Unfortunately, Hacker and Pierson fall into echoing the Clinton camp's present-day political slogans:
The fiercest attacks [on government] come from the right: In apocalyptic terms, conservatives attack government as an enemy — not an essential complement — of markets. Yet the left has its own sources of skepticism. Calling for a “political revolution,” Mr. Sanders casts government as so captured by powerful interests that only a popular upsurge will right the situation. This stance may not have the same anti-government tenor as conservatives’, but it sets up an impossibly high standard for reform and slights government’s continuing achievements (including the much-maligned Affordable Care Act, which has broadened coverage without driving up health prices).That dismissal of Sanders is really superficial. The prissy shock at Bernie's use of the term "revolution" is particularly silly in today's political context.
We are trapped in a vicious cycle: Disillusionment encourages dysfunction, and dysfunction empowers those who spread further disillusionment and dysfunction.
The Reagan Revolution. The Gingrich Revolution. A Supreme Court-enabled political coup in 2000. Every living Republican in 2016 talking about how we have to have unlimited gun proliferation so we can fight gubment tyranny. Il Duce Donald and his Storm Trumpers aping Nazi rallies and threatening to riot at the Republican Convention if the delegates don't all submit to the New Order. One side in the US is more than comfortable with the word "revolution." But the Democratic side gets all queasy when Bernie Sanders talks about a "political revolution" by which he clearly means to get more people to go vote? We may have to stop talking about an intensity gap and use "intensity chasm" instead!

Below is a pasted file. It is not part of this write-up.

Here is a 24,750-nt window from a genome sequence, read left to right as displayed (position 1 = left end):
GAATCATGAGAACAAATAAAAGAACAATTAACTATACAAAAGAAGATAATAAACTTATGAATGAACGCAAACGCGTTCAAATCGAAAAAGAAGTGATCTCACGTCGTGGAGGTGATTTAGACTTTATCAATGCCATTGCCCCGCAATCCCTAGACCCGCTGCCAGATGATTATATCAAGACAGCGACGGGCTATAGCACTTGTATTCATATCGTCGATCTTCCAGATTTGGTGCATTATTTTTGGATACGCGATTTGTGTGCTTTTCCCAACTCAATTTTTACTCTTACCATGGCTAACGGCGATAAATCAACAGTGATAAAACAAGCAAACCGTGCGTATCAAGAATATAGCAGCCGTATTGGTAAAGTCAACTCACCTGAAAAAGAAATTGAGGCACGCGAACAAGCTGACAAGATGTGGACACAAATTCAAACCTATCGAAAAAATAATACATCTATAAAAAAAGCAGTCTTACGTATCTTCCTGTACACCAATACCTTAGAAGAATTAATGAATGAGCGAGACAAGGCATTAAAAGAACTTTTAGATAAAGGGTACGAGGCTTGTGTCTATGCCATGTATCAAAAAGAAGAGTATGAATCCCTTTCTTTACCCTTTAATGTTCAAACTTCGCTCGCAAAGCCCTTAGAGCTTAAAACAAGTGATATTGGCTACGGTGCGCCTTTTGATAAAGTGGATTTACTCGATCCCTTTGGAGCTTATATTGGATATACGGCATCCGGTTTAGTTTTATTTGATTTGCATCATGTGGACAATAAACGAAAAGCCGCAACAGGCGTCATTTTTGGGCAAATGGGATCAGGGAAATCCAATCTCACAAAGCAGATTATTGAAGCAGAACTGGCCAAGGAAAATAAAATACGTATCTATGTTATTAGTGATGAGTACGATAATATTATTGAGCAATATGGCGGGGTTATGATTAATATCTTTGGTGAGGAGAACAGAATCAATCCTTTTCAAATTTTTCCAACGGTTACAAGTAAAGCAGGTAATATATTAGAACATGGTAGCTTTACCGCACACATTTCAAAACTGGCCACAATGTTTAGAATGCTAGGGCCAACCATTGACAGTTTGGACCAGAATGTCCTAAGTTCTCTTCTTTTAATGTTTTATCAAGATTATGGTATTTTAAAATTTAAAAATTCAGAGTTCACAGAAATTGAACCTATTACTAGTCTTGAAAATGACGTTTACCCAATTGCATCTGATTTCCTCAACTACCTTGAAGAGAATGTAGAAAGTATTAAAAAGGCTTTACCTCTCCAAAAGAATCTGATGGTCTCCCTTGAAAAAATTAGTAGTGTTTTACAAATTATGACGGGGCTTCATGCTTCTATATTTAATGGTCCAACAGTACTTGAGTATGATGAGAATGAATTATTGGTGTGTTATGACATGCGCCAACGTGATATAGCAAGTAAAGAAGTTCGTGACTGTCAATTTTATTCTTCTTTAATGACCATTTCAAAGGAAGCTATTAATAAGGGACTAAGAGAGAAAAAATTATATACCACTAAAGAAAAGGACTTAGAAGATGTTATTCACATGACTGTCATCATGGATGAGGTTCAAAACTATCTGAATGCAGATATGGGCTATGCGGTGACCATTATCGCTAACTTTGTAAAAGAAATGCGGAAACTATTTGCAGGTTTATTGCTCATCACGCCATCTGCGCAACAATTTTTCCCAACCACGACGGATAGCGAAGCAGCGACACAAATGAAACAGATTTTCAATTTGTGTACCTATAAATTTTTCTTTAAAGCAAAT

Their dissing of Bernie's message sits awkwardly with their main point, though. Which is that Hillary Clinton will have a difficult time making a strong case for affirmative government because of the way she has framed her public career and this campaign:
Mrs. Clinton is heir to an enormously successful bipartisan governing tradition. Yet this tradition has been disowned by the Republican Party and has lost allure within a significant segment of the Democratic Party; it also runs sharply against the grain of current public sentiments about government and politicians. In this hostile environment, it should come as no surprise that Mrs. Clinton has proved reluctant to lead the charge for a more balanced discussion of government’s role.
Still, however understandable, this circumspection comes at considerable cost. Mrs. Clinton’s mixed-economy philosophy is what most clearly distinguishes her from both Mr. Sanders and Mr. Trump, and most clearly marks her as an heir to President Obama — who, notwithstanding conservative charges of socialism, has mostly sought to adapt and update existing policies to address pressing problems like global warming, unaffordable health insurance and uneven and poor school quality. Mrs. Clinton’s proposals not only have popular appeal, but they also could be financed with relatively modest tax increases (the bipartisan Tax Policy Center calculates that they will increase revenues by around $110 billion a year over the next decade, with almost all the increase borne by the richest households).
Yet because Mrs. Clinton has had little success articulating her basic governing approach, the case for her has instead come to seem almost entirely instrumental — that she has the best chance of being elected or would be better at haggling with Republicans for incremental gains. In the context of widespread amnesia about what has made America prosper, pragmatism has come to be seen as lacking a clear compass rather than (in the original meaning of the word) focusing on what has actually proved to work in the real world.
This is a problem, and not just for Mrs. Clinton’s campaign. Our nation badly needs a dialogue that reminds Americans why a capable government is essential and how much we are paying for its erosion. Mrs. Clinton understands this, but she may have neither the opportunity nor the inclination to say it. [my emphasis]